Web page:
As a cheat sheet to those of you planning to audition in future who may be reading the Glee Club Blog, I offer a set of possible questions you should study up on. We’ll answer some of them ourselves, as a sneak preview of the new officer bios to be posted Monday.

Ahem.

Q: If you could build a house out of any unconventional material, what would it be?
A: “Ice cream sandwiches. They’re kind of like bricks and would be structurally sound.” - Claire Paulson, International Tour Manager

Q: If you could have any mythical creature as a pet or a friend, what would it be?
A: “In my youth, I 100% would have chosen a unicorn, and I’m not entirely sure that would have changed. But dragons are just really cool. Or like, a talking cat. Or something that could fly. I’ve given this a lot of thought.” – Emily Howell, President
Addendum: “But a dragon would be really hard to take care of.” – Emily
“Not if it could go kill its own sheep.” – Kate Carter, International Tour Manager

Q: If you were a Winnie-the-Pooh Character, which character would you be?
A: “I would be Piglet, because Piglet is small and adorable and a loyal companion.” – Jenny Witthun, Social Chair.

Q (from Jasmine, 150th Reunion Chair): If you could eat a Winnie-the-Pooh character, which one would you eat?
A (from auditionee): I’m a vegetarian.
A (From Jeff): “Well, obviously Piglet, right? Piglet would be tender.”
A (from Adam, outreach chair): “You could stew Piglet and Rabbit together.”

Q: Who’s your favorite Disney villain?
A: “Ursula, totally. Because she has the most baller song in all of the Disney movies, she’s modeled off of a drag queen, she’s played by Pat Carrol and she has eels.” – - Kate Carter, International Tour Manager.

After a few hours of this, Rachel Wilf, manager, began accidentally saying “With mychical” instead of “Which mythical creature is your favorite?” This is a clear indication of fatigue and the beginnings of insanity.

Some statistical data gathered over the course of the last two days:



We believe there may be a correlation between those auditionees who chose a dragon and those who chose Tigger; they may be extroverts. Please note that this dataset is not comprehensive… we had one Roo and one wyvern respond after I made the graphs.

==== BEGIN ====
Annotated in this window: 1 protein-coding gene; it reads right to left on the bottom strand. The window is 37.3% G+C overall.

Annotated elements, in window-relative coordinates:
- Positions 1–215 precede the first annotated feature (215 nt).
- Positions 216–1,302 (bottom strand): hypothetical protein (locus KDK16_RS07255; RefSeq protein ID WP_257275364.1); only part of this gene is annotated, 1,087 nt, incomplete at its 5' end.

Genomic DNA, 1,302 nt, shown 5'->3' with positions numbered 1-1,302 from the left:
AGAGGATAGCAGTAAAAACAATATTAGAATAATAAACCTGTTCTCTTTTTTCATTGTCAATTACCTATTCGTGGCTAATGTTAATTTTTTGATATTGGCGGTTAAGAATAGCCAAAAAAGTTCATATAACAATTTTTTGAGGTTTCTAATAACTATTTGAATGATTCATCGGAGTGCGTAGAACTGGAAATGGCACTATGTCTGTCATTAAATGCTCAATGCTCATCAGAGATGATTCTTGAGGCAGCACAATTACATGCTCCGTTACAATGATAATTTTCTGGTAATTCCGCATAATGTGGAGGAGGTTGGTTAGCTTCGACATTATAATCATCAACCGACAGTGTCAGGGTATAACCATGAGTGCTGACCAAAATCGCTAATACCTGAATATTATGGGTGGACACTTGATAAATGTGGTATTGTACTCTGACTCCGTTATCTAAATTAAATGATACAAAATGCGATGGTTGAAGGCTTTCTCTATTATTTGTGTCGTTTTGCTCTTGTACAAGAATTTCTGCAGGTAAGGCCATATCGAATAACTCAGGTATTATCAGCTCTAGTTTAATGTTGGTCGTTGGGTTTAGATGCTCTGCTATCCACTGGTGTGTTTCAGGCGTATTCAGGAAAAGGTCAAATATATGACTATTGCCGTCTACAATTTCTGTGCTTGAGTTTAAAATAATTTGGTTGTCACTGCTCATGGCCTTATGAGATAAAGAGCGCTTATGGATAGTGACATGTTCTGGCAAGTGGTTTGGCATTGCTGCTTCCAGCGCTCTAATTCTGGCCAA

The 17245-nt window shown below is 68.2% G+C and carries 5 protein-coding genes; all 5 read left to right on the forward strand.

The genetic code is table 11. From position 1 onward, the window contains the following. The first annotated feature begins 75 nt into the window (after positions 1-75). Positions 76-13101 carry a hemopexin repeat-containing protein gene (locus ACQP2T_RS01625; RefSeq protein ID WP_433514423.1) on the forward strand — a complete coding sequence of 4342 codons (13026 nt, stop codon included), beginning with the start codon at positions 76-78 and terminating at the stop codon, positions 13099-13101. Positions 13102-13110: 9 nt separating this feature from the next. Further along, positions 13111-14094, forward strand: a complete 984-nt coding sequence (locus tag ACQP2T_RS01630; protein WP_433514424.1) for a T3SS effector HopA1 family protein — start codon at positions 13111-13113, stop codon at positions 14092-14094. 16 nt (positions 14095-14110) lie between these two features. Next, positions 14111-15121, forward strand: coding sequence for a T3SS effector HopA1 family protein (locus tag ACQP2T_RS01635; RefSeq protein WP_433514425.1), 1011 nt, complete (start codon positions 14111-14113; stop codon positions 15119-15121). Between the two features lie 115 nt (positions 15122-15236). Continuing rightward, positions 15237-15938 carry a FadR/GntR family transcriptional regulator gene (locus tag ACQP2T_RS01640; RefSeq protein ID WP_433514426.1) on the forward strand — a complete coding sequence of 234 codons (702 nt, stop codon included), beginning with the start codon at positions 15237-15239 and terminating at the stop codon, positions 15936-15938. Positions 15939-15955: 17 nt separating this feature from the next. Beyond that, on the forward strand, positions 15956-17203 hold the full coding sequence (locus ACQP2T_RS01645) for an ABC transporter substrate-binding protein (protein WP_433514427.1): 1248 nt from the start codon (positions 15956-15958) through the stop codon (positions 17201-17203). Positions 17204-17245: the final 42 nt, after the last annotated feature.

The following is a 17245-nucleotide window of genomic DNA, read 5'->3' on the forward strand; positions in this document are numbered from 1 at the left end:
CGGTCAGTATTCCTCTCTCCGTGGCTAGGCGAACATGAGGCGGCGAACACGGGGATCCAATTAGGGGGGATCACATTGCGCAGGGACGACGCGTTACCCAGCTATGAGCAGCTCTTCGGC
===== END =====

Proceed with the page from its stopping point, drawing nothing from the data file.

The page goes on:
Finally, please rest assured that the composition of the 150th Yale Glee Club was not, in fact, determined by these deeply revealing questions, but by the talent, commitment, and musicality singers displayed during auditions.

That said, we remain in awe of the members of the class of 2014 we have met. Between them, they can whistle Clair de Lune, beatbox with only their teeth, make fire by rubbing sticks, win archery championships, jump rope while sitting on the ground, sing the Kings and Queens of England, and memorize 200 digits of Pi. We wish them the best at Yale and in all the years after, and hope they stay as badass as they are now.

We also want to congratulate all the new members of the Glee Club – expect a (more serious) welcome post soon.

Thursday, June 10, 2010

2010 Summer Tour: Santo Domingo

Casey Klippel '09, the wise old woman of the YGC, on our last few days in Santo Domingo.

The last day on the Tour That Broke All The Rules started out by ... breaking another rule. The morning after our closing banquet usually consists of sad farewells and moaning-and-groaning about the early wakeup call. But not on this tour! Banquet technically happened last night (though more on that later), and instead of travelling home today, we had our first free time in Santo Domingo as well as our final concert. Time to rise and shine!